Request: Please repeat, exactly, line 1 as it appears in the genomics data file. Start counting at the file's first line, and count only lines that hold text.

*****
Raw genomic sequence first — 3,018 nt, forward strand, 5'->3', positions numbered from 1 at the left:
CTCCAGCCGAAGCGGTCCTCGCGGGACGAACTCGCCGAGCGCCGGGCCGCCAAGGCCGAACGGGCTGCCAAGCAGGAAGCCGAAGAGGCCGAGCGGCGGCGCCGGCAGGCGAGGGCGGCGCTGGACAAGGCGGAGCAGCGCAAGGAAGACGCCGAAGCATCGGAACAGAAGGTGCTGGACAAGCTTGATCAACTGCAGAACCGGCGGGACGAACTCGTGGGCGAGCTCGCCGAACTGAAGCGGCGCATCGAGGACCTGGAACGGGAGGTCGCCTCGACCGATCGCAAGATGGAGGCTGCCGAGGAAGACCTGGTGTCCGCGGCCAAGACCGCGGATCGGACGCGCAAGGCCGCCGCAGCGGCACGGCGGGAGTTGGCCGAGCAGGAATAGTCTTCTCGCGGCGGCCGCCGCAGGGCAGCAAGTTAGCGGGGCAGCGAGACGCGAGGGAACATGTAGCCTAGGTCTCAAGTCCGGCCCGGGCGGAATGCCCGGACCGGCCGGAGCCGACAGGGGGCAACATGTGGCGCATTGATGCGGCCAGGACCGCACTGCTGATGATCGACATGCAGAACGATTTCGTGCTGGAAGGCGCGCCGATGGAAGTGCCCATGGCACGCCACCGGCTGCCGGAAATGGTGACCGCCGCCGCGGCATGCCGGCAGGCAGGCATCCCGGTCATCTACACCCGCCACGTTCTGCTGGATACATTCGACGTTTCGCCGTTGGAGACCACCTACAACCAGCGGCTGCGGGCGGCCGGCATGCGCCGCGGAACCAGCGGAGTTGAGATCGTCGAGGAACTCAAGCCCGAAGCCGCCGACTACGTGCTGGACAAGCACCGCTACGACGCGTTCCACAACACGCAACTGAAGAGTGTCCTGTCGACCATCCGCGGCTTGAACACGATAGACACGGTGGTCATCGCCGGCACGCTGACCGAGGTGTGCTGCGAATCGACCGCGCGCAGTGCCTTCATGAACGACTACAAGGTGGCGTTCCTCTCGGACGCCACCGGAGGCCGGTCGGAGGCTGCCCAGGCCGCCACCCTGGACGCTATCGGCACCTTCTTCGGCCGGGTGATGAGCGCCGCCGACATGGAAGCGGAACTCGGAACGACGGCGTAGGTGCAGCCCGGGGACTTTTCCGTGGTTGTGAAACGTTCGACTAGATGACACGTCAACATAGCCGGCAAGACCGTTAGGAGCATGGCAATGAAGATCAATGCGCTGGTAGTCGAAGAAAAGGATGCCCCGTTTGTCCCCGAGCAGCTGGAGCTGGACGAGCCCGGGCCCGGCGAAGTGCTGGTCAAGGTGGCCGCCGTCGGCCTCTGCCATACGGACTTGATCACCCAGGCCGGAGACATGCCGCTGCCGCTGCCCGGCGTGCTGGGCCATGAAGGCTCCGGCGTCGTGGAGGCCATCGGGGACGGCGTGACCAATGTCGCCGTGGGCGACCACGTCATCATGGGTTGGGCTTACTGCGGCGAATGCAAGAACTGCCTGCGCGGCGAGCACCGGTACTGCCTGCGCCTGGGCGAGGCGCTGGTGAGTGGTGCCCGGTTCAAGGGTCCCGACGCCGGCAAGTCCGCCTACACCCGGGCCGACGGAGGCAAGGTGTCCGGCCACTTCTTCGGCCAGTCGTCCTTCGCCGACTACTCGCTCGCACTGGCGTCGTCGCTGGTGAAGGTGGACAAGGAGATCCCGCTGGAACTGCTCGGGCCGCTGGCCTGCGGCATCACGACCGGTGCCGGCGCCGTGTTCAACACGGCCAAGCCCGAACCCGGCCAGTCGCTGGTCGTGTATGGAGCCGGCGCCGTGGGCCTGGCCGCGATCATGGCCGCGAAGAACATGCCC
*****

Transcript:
Raw genomic sequence first — 3,018 nt, forward strand, 5'->3', positions numbered from 1 at the left: